Blue Carbon Roadmap: Towards capitalising Seychelles’ rich blue carbon potential |27 September 2022
The Seychelles Blue Carbon Roadmap, an important report setting a long-term path to establish evidence-based programme geared towards the protection and restoration of blue carbon ecosystems for climate change mitigation and adaption was yesterday remitted to government.
The roadmap, developed by the James Michel Foundation in collaboration with Deakin University, Australia, was funded under the Blue Grants Fund 3 (BGF3), administered by the Seychelles Climate Change and Adaptation Trust (SeyCCAT).
As part of the updated Nationally Determined Contributions (NDCs) Seychelles pledged to protect at least 50 percent of its sea grasses and mangroves by 2025 as an effective natural climate solution to reduce 26.4 percent of the national greenhouse gas (GHG) emissions by 2030, to reach net zero emissions by 2050.
As per the chief executive of the James Michel Foundation, Debbie Monthy, the Blue Carbon roadmap is a framework that will help Seychelles to achieve such commitments, and to work towards future ones.
“It is a necessary and strategic investment into understanding Seychelles’ Blue Carbon future and will feed into a much larger, multiyear series of programmes that will set the agenda to establish a Blue Carbon market in Seychelles, and allow Seychelles to establish their long-term monitoring programme for seagrass and mangrove ecosystems,” she said.
“This roadmap will promote further blue carbon research in the region, help to mitigate climate change through blue carbon management strategies, ensure enhancement of our natural capital through restoration and protection of Seychelles’ coasts, seed new environmental markets, while also contributing to jobs, coastal resilience, economic growth, and community wellbeing,” Ms Monthy stated.
The roadmap is the final deliverable of the project. Prior to the completion of the roadmap, a literature review on Blue Carbon research in the tropical Western Indian Ocean was completed and submitted to SeyCCAT which revealed that the region is a blue carbon hotspot with significant carbon stocks being stored in its diverse and extensive coastal ecosystems of mangroves, forests and sea grass meadows.
The team behind the report and accompanying appendices comprise chief scientific advisor to the James Michel Foundation Dr Ameer Ebrahim, and Dr Maria Palacios, Dr Melissa Wartman and Dr Micheli Costa of the Deakin’s University Blue Carbon lab.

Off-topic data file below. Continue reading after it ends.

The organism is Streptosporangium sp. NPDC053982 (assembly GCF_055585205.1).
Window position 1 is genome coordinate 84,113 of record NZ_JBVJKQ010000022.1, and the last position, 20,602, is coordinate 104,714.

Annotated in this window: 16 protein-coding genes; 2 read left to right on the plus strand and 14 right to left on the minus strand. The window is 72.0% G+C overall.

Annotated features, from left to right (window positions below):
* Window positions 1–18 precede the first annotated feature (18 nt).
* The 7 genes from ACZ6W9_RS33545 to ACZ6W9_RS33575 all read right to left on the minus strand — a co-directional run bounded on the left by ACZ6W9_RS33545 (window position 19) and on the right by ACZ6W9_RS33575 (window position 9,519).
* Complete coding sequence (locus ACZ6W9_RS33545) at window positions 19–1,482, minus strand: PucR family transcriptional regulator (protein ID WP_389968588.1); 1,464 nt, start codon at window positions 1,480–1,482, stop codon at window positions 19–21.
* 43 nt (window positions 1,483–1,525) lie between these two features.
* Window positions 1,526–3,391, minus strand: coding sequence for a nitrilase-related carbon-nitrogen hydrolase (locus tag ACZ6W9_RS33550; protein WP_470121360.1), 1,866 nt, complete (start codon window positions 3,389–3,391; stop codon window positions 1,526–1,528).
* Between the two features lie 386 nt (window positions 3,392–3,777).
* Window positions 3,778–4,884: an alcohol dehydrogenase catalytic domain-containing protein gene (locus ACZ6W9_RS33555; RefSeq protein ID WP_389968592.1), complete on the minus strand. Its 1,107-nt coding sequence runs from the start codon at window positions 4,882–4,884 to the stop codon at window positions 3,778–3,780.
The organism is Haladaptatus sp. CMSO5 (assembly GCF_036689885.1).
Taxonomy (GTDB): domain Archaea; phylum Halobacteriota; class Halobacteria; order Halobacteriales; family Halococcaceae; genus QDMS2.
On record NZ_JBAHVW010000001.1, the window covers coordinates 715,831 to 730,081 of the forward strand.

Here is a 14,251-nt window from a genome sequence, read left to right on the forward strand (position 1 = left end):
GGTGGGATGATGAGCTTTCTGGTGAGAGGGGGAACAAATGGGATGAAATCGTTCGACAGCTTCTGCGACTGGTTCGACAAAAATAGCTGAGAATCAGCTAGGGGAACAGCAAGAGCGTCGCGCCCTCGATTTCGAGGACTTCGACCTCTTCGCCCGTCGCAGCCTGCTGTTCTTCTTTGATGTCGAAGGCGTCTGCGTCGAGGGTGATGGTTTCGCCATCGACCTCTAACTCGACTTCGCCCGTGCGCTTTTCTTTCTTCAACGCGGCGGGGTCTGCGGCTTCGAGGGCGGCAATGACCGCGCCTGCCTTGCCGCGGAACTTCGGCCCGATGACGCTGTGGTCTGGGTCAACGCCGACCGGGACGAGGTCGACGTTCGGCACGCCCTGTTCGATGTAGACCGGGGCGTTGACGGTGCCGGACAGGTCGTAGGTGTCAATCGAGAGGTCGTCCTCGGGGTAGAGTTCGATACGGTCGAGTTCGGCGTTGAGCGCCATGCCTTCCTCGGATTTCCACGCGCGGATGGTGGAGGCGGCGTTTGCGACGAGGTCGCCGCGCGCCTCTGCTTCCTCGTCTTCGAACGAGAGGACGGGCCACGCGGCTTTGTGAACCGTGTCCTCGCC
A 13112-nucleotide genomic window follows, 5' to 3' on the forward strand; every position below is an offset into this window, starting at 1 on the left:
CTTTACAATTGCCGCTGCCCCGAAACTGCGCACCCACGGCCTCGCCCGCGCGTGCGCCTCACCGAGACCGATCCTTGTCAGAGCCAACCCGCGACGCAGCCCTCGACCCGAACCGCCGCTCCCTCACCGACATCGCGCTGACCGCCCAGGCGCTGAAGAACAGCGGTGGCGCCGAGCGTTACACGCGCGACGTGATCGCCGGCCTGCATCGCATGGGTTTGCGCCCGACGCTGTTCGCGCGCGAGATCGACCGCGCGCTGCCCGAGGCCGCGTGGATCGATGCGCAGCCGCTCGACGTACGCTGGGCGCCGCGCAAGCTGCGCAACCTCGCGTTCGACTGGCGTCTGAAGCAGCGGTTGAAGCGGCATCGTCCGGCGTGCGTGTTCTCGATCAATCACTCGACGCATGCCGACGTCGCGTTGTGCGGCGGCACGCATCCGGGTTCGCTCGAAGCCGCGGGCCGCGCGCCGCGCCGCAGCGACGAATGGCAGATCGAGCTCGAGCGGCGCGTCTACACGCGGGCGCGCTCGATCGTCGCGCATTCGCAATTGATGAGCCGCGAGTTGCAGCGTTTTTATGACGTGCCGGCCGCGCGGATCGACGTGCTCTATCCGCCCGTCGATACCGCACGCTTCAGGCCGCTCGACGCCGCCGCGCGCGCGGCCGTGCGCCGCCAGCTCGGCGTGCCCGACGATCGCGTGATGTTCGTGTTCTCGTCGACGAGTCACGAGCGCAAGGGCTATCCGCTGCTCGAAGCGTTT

Accepting a copy of the report, the Minister for Agriculture, Climate Change and Environment (MACCE), Flavien Joubert, said it is a big step forward for Seychelles, towards achieving targets relating to climate change.
The minister proposed that a Climate Council, a longstanding promise which still remains unresolved, is set up at the soonest, as well as elaborating the current climate strategy. The establishment of a climate laboratory, similar to that of Deakin’s University, to allow for collaboration and cooperation between local and international scientists is something which Seychelles should also aspire for, he added.
“As a country which is potentially threatened more by climate, we have to make sure that we are helping the whole world to stay on course. We want to see real emission-reduction and, real climate positive actions,” Minister Joubert stated.
Blue carbon ecosystems are one of the world’s most effective carbon sinks, helping to offset carbon emissions and mitigate climate change. They can capture carbon up to four times faster than terrestrial forests and store it in the underlying soils over millennial timescales.
Within the Seychelles, blue carbon ecosystems cover over two million hectares, with seagrass beds accounting for 99 percent of the blue carbon extent. The report indicates that at present, Seychelles’ mangroves store an estimated 811,000 tonnes of organic carbon, while seagrass beds hold approximately 250 million tonnes of organic carbon.
The Blue Carbon Roadmap sets out a number of actions towards safeguarding these important ecosystems for climate change mitigation and adaptation.
To achieve these ambitious targets and effectively capitalise on all its blue carbon potential, Seychelles must strategically advance its research, engage its community, and permeate its legal frameworks with blue carbon. Additionally, financial incentives for blue carbon conservation and restoration should be
established through international voluntary carbon markets and other environmental financing mechanisms, the scientists remarked.
Also present for the presentation was chief executive of SeycCCAT, Marie-May Jeremie, and Professor Dennis Hardy of the University of Seychelles (UniSey).